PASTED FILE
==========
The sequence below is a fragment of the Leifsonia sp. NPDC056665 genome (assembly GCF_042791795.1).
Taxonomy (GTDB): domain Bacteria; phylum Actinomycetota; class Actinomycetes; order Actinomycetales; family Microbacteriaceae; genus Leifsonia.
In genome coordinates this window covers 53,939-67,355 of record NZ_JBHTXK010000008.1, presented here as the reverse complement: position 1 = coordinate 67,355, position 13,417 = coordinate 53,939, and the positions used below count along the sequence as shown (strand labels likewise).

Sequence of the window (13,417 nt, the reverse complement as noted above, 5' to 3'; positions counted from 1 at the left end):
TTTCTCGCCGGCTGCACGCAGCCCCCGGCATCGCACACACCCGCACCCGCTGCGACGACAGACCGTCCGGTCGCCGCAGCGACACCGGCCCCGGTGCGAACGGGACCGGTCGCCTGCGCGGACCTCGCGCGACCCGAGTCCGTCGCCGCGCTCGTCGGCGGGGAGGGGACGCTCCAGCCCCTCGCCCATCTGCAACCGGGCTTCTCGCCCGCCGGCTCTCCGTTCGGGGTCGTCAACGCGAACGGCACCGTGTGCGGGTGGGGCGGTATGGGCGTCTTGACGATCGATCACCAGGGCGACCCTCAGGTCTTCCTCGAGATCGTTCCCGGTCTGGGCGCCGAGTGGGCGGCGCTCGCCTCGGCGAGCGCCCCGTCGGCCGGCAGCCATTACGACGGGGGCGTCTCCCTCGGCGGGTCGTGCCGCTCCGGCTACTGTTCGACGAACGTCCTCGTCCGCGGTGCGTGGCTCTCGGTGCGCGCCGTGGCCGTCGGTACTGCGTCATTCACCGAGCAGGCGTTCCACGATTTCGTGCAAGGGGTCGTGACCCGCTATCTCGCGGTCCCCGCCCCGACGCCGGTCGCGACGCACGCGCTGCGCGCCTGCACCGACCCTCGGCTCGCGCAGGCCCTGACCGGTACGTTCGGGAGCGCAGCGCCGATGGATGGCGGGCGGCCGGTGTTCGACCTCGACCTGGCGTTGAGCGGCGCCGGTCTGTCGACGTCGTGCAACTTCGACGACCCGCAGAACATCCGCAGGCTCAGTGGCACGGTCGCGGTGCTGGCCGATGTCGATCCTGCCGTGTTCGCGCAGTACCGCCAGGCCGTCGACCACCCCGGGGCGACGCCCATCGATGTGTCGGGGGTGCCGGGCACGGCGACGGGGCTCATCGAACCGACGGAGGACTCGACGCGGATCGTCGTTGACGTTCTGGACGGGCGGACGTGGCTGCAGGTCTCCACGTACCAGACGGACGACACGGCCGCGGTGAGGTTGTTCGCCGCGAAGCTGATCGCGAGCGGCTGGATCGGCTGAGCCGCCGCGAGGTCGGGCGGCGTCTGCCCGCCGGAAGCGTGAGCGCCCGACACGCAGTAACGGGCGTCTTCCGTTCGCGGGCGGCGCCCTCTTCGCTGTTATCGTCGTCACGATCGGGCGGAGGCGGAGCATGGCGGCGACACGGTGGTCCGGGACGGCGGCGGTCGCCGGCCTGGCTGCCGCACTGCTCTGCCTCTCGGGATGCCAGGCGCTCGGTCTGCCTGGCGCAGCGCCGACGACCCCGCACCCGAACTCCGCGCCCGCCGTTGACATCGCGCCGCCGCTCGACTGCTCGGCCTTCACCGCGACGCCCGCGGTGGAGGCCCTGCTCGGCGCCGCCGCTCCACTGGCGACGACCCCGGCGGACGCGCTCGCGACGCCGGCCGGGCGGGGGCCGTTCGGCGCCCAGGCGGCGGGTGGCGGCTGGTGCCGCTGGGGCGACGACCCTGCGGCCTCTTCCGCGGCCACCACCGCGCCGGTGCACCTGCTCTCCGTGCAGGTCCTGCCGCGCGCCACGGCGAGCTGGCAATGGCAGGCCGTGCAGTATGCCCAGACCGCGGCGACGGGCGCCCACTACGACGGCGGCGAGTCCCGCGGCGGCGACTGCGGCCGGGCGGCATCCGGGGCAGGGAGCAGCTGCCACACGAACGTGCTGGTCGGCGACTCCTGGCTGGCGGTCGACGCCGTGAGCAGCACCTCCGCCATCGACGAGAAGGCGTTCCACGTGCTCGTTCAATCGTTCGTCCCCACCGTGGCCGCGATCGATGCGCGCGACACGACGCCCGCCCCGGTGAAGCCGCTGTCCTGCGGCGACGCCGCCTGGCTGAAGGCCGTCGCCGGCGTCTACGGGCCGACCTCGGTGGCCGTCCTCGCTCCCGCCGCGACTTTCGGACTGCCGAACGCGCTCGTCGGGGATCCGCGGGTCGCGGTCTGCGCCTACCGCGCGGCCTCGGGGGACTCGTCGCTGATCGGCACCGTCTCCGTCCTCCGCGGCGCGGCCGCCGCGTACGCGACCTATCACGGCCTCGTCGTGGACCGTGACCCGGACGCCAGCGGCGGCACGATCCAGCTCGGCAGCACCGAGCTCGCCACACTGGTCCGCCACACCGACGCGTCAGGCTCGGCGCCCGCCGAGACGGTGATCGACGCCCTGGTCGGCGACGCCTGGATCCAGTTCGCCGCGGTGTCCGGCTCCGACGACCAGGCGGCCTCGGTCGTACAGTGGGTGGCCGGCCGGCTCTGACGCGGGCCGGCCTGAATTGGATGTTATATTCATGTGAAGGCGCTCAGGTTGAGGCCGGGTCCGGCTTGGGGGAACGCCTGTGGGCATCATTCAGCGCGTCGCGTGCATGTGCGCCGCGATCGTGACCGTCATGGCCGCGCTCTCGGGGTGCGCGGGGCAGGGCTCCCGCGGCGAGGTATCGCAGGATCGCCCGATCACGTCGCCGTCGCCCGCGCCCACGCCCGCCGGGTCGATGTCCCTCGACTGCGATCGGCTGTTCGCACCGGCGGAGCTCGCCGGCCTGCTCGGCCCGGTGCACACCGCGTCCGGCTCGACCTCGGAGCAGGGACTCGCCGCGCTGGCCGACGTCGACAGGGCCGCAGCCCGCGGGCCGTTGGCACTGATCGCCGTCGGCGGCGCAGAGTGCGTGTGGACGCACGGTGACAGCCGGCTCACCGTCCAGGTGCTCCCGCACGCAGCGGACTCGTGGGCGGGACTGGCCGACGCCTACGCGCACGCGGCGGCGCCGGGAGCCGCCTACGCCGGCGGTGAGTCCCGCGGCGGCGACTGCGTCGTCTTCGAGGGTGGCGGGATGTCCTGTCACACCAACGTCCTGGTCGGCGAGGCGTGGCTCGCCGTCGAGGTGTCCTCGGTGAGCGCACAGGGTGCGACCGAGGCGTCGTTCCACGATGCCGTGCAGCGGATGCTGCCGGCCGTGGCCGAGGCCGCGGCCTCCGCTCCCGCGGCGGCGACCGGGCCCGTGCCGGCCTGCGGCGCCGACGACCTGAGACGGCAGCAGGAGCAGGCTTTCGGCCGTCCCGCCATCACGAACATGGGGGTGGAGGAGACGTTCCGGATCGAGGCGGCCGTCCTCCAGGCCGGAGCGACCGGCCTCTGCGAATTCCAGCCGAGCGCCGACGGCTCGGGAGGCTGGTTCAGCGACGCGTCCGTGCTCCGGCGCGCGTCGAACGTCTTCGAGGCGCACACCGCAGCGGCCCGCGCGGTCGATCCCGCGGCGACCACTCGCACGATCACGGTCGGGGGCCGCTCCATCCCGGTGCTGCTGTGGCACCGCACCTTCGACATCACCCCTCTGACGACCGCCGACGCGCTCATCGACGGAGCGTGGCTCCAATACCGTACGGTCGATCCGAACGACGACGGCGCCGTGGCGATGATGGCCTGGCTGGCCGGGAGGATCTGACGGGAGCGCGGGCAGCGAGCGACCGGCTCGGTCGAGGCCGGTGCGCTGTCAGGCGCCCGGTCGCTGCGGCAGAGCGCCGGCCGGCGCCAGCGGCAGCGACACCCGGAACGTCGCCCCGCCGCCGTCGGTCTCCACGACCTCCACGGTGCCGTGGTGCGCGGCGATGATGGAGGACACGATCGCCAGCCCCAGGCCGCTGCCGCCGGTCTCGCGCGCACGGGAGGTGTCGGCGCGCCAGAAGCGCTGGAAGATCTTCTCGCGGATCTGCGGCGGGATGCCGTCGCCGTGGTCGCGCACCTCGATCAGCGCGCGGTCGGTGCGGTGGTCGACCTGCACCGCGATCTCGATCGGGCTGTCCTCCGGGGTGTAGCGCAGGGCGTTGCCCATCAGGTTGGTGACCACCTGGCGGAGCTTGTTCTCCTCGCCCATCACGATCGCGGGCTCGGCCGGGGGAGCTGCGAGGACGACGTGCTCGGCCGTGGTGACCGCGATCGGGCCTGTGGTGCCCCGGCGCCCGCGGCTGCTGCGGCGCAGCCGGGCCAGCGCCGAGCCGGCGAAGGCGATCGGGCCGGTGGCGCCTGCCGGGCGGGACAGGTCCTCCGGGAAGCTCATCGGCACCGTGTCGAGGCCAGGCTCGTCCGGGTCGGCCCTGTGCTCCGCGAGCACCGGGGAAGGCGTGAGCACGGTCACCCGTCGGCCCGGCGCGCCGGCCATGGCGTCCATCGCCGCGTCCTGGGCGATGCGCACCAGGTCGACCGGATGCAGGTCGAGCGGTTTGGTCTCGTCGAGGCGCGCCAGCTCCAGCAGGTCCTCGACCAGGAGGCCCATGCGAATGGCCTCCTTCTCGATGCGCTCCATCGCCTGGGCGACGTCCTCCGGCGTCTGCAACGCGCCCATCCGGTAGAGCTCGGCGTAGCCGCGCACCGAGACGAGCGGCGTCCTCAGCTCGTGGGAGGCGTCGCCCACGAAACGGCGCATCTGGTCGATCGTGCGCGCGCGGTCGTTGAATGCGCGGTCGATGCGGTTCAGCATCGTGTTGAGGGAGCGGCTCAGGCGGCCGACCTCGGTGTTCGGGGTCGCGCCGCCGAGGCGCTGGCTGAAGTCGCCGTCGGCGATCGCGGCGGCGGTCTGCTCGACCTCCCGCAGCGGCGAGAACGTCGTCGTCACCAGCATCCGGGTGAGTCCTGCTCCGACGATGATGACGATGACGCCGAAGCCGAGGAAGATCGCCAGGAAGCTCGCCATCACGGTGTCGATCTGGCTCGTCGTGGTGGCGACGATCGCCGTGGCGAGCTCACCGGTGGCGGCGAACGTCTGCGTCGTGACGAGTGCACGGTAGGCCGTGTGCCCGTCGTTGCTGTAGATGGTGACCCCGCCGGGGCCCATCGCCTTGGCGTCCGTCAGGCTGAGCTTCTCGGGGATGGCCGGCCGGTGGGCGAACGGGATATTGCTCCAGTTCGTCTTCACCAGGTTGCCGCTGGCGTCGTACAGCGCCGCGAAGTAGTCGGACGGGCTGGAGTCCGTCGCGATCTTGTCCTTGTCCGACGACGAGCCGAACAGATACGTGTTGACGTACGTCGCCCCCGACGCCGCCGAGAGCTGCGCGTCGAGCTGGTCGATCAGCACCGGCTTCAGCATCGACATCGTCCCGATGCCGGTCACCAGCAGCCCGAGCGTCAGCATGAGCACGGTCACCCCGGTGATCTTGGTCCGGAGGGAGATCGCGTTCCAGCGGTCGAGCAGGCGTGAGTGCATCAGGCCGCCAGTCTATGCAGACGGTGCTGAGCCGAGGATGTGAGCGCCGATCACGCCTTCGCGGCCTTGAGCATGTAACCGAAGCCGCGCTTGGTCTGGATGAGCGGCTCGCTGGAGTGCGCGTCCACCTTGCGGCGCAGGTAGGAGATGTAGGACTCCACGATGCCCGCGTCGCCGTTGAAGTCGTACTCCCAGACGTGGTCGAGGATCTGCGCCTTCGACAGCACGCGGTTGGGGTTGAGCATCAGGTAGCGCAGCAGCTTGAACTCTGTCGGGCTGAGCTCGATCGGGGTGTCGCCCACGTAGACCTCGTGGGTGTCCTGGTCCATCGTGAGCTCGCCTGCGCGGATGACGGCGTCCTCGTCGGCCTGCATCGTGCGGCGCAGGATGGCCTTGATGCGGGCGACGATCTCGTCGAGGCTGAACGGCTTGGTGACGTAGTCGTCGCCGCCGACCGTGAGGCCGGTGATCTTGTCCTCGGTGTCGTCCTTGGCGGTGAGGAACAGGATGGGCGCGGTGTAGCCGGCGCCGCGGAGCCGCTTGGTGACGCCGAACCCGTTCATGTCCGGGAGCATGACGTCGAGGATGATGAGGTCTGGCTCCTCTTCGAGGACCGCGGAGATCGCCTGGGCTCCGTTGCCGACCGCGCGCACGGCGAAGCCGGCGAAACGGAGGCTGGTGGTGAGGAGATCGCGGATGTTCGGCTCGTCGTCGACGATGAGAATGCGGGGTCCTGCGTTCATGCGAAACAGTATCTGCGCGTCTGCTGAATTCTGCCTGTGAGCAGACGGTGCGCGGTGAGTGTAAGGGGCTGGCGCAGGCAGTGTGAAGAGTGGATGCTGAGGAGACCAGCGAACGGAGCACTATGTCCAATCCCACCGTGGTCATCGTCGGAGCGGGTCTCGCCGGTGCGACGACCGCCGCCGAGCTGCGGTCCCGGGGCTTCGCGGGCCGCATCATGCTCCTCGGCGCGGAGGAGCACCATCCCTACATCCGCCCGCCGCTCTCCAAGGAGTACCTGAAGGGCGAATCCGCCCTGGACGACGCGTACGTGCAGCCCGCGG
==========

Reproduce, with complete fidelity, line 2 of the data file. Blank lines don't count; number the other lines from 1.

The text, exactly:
Taxonomy (GTDB): domain Bacteria; phylum Actinomycetota; class Actinomycetes; order Actinomycetales; family Microbacteriaceae; genus Leifsonia.